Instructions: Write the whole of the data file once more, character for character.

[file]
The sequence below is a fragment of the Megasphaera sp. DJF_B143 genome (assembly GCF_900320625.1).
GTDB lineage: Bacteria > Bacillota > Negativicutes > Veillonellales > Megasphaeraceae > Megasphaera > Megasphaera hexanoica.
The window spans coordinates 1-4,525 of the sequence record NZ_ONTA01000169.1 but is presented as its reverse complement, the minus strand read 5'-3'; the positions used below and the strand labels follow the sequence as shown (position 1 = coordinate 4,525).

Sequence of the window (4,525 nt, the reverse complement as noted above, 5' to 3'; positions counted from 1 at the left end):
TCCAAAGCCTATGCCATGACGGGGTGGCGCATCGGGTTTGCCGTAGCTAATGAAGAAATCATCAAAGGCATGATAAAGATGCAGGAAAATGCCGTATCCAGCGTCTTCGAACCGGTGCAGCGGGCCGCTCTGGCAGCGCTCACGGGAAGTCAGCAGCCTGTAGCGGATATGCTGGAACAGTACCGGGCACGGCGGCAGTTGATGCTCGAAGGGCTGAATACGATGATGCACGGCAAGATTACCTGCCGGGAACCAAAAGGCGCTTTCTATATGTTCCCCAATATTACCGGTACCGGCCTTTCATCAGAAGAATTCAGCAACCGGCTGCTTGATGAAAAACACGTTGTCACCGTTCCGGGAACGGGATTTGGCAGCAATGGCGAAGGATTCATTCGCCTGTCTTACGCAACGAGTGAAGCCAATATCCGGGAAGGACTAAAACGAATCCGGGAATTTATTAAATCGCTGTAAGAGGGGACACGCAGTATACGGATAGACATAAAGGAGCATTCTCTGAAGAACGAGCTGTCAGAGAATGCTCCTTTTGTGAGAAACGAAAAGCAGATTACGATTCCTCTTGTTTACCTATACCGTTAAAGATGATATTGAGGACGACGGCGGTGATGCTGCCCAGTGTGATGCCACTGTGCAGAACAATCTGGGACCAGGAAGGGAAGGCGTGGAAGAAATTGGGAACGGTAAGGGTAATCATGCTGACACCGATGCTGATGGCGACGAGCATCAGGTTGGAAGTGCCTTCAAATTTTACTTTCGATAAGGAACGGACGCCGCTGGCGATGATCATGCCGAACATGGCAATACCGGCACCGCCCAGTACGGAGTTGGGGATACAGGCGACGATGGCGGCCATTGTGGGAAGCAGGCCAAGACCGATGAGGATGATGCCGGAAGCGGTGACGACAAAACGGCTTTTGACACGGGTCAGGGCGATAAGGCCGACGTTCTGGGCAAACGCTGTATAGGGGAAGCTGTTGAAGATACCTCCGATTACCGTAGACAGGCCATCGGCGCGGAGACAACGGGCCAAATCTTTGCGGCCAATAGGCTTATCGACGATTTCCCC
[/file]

The sequence below is a fragment of the Megasphaera sp. DJF_B143 genome (assembly GCF_900320625.1).
GTDB lineage: Bacteria > Bacillota > Negativicutes > Veillonellales > Megasphaeraceae > Megasphaera > Megasphaera hexanoica.
The window spans coordinates 1-4,525 of the sequence record NZ_ONTA01000169.1 but is presented as its reverse complement, the minus strand read 5'-3'; the positions used below and the strand labels follow the sequence as shown (position 1 = coordinate 4,525).

Sequence of the window (4,525 nt, the reverse complement as noted above, 5' to 3'; positions counted from 1 at the left end):
TCCAAAGCCTATGCCATGACGGGGTGGCGCATCGGGTTTGCCGTAGCTAATGAAGAAATCATCAAAGGCATGATAAAGATGCAGGAAAATGCCGTATCCAGCGTCTTCGAACCGGTGCAGCGGGCCGCTCTGGCAGCGCTCACGGGAAGTCAGCAGCCTGTAGCGGATATGCTGGAACAGTACCGGGCACGGCGGCAGTTGATGCTCGAAGGGCTGAATACGATGATGCACGGCAAGATTACCTGCCGGGAACCAAAAGGCGCTTTCTATATGTTCCCCAATATTACCGGTACCGGCCTTTCATCAGAAGAATTCAGCAACCGGCTGCTTGATGAAAAACACGTTGTCACCGTTCCGGGAACGGGATTTGGCAGCAATGGCGAAGGATTCATTCGCCTGTCTTACGCAACGAGTGAAGCCAATATCCGGGAAGGACTAAAACGAATCCGGGAATTTATTAAATCGCTGTAAGAGGGGACACGCAGTATACGGATAGACATAAAGGAGCATTCTCTGAAGAACGAGCTGTCAGAGAATGCTCCTTTTGTGAGAAACGAAAAGCAGATTACGATTCCTCTTGTTTACCTATACCGTTAAAGATGATATTGAGGACGACGGCGGTGATGCTGCCCAGTGTGATGCCACTGTGCAGAACAATCTGGGACCAGGAAGGGAAGGCGTGGAAGAAATTGGGAACGGTAAGGGTAATCATGCTGACACCGATGCTGATGGCGACGAGCATCAGGTTGGAAGTGCCTTCAAATTTTACTTTCGATAAGGAACGGACGCCGCTGGCGATGATCATGCCGAACATGGCAATACCGGCACCGCCCAGTACGGAGTTGGGGATACAGGCGACGATGGCGGCCATTGTGGGAAGCAGGCCAAGACCGATGAGGATGATGCCGGAAGCGGTGACGACAAAACGGCTTTTGACACGGGTCAGGGCGATAAGGCCGACGTTCTGGGCAAACGCTGTATAGGGGAAGCTGTTGAAGATACCTCCGATTACCGTAGACAGGCCATCGGCGCGGAGACAACGGGCCAAATCTTTGCGGCCAATAGGCTTATCGACGATTTCCCC